A Harvard-trained physician said Friday that it can’t be proven conclusively that a Stone Mountain man accused of knowingly exposed women to HIV even has the virus.
Dr. Nancy Banks was one of two medical professionals who testified Friday in the trial of Craig Lamar Davis. He is facing up to 20 years in prison if he is convicted on two counts of reckless HIV, a felony.
Banks, who flew in from Guadalajara, Mexico, also told the court Friday that the Stone Mountain man’s crack cocaine use could have caused him to be wrongly diagnosed with HIV. There are no definitive tests on the market today to determine someone has HIV. The tests look for various proteins that are assumed to be HIV.
“The (current HIV) test is an antibody test,” Banks told The Atlanta Journal-Constitution after her testimony. “They don’t know where those antibodies come from. They’ve never been able to isolate the virus from the protein.”
Banks, who testified on behalf of the defense, was asked to review Davis’ medical records during the time he was alleged to have been diagnosed with the virus. On Thursday, Davis said during his testimony he had used crack cocaine.
“When I looked at the admission history and his physical exam (records), I didn’t think he had a very good history,” Banks said. “The doctor neglected to ask him pertinent questions.”
“What questions?” asked Baron Coleman, an attorney working with the defense.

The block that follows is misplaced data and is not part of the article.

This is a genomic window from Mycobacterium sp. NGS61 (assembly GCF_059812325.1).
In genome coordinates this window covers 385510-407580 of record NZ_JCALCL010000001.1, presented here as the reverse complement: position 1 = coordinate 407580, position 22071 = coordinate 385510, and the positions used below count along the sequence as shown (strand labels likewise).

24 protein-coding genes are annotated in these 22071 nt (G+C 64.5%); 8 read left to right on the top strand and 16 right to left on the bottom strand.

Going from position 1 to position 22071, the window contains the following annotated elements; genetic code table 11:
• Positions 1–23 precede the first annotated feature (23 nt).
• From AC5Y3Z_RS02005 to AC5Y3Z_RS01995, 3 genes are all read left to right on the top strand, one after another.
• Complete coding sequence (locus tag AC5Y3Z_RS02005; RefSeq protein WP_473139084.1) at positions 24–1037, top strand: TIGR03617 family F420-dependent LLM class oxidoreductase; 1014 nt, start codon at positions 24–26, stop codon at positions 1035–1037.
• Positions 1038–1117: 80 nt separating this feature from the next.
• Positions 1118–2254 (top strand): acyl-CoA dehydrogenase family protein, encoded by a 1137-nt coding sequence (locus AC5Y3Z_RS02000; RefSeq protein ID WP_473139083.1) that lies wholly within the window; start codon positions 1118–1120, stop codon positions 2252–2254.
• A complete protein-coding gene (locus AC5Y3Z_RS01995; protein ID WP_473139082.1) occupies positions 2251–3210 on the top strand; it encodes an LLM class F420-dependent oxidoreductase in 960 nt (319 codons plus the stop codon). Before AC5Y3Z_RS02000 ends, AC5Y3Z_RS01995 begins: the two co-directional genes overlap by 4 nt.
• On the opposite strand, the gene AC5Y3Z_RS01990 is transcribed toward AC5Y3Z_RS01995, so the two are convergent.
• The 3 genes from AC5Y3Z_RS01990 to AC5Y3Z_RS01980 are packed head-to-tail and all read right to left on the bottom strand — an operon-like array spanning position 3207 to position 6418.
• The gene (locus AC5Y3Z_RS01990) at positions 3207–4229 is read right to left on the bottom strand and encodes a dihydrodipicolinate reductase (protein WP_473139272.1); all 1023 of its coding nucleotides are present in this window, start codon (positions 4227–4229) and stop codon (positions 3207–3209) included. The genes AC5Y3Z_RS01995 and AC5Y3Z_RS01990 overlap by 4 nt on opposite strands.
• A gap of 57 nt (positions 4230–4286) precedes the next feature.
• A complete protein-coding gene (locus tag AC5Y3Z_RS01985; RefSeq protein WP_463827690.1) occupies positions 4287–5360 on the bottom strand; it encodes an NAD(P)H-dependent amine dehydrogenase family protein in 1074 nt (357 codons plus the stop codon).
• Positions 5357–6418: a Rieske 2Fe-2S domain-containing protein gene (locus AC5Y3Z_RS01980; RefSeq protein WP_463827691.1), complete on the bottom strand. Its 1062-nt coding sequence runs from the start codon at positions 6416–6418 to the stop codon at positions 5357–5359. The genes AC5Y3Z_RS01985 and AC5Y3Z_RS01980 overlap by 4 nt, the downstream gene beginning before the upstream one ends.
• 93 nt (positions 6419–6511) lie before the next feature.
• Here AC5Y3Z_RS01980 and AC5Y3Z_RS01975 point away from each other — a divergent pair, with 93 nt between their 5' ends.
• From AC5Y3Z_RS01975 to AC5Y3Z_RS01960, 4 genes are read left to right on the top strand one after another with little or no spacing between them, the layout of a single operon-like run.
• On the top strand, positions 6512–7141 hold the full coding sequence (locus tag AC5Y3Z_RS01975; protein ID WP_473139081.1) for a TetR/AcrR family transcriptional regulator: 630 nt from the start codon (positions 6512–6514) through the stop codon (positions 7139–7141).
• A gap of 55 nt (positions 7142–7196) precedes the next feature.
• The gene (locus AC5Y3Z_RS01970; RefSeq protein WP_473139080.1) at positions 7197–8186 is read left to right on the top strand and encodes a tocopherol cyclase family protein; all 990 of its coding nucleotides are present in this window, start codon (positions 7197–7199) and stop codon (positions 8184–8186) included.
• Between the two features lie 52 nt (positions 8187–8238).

“Drug use,” Banks said, noting that crack users often develop symptoms such as thrush and certain types of pneumonia that mimic the HIV virus.
“When people smoke crack cocaine, they can develop crack lung,” Banks said. “Hisd X-ray was consistent with that.” She noted that the pneumosistis, a pneumonia often associated with HIV, is usually detected post-mortem. She also said that thrush, a yeast condition also associated with HIV and AIDS, is a side-effect of cocaine use.
Banks and another defense witness, David Rasnick, a pharmaceutical chemist from Oakland, Calif., testified Friday that crack cocaine use can suppress the immune system.
At one point, Banks got into a sparring match with prosecutors over the validity of HIV testing and protocols used to detect the virus that have generally become accepted in the medical community.
Banks and Rasnick were brought in by the Office of Medical and Scientific Justice, a Calif.-based private investigation agency that specializes in criminal HIV cases.
When asked in court Thursday if he had HIV, Davis said that was what he was told by doctors and, therefore, that was what he believed.
Davis has been accused of exposing two metro Atlanta women to HIV. He testified Thursday he did not have sex with the woman involved in the Clayton case but did sleep with the Fulton woman.